Founded in 2007, Iron Circus Comics is Chicago’s largest alternative comics publisher. The publisher is dedicated to strange and amazing comics, amplifying unheard and unique voices, and giving creators a fair deal. ICC pioneered the widely-used bonus model that has reshaped the compensation system of small press, and helped jump-start the current renaissance of alt-comics anthologies. ICC is an example of a publisher incorporating crowdfunding into its business model, netting over $1,000,000 on Kickstarter to date for its slate of new work from emerging talent in the comics field.

Yes, you read that right, Iron Circus Comics has netted over $1 million on Kickstarter but also hasn’t ignored traditional brick and mortar stores either. ICC is distributed to the trade by Consortium and you’ll find physical comics in local shops and through conventions.

Trotman has founded a publishing empire focused on inclusive, diverse, sex-positive books, an audience and genre overlooked and under served by publishers. And that’s not to mention doing so in an environment filled with hostility and harassment by regressive trolls. There was a space and Trotman has filled it to the tune of seven figures and counting. Titles have “netted five-figure unit sales before major trade distribution” and you can find Iron Circus at conventions, look for the mobbed table (that’s my experience at SPX).

But when “experts” talk about the comic industry, they’re excluding Trotman and this new model to their dismay. Yes, some comics are hurting, but others are booming and this is an example of that. And example other publishers and creators should be learning from. The industry has been in the middle of a disruption that has been occurring for years in other industries, and those disruptions create new entrepreneurs to stand out and fill a needed space.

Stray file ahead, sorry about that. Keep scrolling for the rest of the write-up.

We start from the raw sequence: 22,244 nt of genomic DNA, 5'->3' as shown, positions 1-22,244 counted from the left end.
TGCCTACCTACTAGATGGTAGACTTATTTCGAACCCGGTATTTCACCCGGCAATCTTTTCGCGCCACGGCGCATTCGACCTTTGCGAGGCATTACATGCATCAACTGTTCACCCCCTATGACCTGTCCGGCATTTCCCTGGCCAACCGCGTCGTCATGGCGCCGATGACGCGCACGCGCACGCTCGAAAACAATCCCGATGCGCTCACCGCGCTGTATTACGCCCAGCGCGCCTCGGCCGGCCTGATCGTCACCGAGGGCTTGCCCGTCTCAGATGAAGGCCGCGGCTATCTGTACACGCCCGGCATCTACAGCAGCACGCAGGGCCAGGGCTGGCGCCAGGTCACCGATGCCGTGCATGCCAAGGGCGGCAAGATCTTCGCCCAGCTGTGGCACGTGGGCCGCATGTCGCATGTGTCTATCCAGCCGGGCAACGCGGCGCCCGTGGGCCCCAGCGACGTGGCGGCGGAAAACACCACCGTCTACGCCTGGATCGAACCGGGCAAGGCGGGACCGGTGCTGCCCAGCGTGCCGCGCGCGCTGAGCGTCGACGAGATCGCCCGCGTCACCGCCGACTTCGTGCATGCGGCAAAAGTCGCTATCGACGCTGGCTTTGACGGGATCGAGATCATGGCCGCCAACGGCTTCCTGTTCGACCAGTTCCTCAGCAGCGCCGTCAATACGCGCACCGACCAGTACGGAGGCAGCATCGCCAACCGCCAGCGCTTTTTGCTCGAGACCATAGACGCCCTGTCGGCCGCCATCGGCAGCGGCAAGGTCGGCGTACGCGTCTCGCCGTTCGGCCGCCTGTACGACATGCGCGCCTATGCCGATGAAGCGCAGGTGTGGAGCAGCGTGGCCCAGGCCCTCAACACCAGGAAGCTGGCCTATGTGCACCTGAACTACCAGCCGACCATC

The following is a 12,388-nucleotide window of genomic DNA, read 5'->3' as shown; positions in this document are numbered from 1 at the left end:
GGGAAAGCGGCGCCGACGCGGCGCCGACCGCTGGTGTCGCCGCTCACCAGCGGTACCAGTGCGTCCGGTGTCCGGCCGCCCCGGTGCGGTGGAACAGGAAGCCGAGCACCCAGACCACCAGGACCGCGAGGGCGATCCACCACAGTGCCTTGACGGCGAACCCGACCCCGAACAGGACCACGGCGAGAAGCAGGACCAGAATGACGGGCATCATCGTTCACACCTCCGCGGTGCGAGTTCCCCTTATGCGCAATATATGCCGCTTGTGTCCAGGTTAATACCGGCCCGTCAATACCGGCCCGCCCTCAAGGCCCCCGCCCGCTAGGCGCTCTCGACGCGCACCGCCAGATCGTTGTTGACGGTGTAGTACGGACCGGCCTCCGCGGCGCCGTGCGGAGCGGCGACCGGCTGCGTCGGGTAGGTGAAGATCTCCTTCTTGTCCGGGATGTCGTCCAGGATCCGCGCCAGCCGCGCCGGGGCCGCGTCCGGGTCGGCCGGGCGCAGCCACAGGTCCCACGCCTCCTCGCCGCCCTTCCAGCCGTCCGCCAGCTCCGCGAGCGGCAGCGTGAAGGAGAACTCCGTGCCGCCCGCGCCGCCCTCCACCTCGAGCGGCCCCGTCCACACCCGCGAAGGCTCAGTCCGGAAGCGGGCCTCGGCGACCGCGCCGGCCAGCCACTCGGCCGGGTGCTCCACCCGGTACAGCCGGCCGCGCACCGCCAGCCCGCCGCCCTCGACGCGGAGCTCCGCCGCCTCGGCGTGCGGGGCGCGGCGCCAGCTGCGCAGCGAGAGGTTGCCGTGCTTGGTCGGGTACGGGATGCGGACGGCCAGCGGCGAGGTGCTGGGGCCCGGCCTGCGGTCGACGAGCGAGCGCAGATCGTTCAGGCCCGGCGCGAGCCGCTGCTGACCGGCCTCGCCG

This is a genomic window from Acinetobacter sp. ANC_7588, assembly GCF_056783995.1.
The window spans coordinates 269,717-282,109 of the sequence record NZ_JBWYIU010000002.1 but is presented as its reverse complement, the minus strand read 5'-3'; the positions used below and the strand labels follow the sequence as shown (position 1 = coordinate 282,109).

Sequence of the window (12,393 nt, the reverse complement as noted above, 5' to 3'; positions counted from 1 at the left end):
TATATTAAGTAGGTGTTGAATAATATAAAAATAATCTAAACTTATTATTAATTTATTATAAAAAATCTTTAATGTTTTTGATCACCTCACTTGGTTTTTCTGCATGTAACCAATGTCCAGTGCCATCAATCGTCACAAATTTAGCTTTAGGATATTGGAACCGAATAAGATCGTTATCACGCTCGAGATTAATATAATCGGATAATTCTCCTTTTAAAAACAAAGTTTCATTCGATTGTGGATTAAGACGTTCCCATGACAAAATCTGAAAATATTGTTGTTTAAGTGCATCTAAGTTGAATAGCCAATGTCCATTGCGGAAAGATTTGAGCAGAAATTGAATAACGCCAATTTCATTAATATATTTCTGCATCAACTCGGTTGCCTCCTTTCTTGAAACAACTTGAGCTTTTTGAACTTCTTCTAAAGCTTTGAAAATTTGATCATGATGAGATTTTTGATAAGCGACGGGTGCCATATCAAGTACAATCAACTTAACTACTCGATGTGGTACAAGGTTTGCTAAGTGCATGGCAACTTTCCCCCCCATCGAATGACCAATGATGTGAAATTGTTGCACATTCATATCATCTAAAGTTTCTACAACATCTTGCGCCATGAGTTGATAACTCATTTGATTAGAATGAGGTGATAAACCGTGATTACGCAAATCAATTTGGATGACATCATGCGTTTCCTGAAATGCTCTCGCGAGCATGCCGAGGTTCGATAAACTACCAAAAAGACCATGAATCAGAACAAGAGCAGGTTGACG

So, when other sites and individuals talk about the failing comic industry, step back and wonder if they really are talking about all comics or an ever shrinking outdated genre and business model.

Around the Tubes

It’s new comic book day! What’s everyone excited for? What do you plan on getting? Sound off in the comments below! While you await for your comic stores to open, here’s some comic news from around the web.

Newsarama – Venom Begins Production – Cool?

The Beat – Spike Trotman’s Iron Circus Comics has raised $1 million on Kickstarter..and to celebrate they’re having a sale – Awesome! Congrats to Spike and crew!

Image Comics Announces Creators for Creators

Creators for CreatorsAt Image ComicsImage Expo it wasn’t just new products that were announced, they also announced a new non-profit, Creators for Creators. The goal of the organization is to “encourage, support, and promote original works through grants and education.”

The program will be a combination of financial backing and mentorship. The plan is to give $30,000 to a single cartoonist or a wrister/artist duo to support their creation of original work of between sixty-four and one hundred pages over a single year. A committee will decide the recipient.

The mentorship mentioned will be beyond creation and will cover all aspects of the comic-creating experience to help create a firm foundation when it comes to the creative, business, legal, and financial aspects of the business.

Recipients will retain rights to their works and will not just be supported by Image, but also Iron Circus Comics. The long term goal is to also make the website a resource to educate creators.

Applicants must be at least 18 years old and you have until May 1, 2016 to apply. You can learn more here.

The Creators for Creators grant was founded by Charlie Adlard, Jordie Bellaire, David Brothers, Kelly Sue DeConnick, Nick Dragotta, Leila del Duca, Matt Fraction, Kieron Gillen, Jonathan Hickman, Joe Keatinge, Robert Kirkman, Jamie McKelvie, Rick Remender, Declan Shalvey, Fiona Staples, Eric Stephenson, C. Spike Trotman, and Brian K. Vaughan.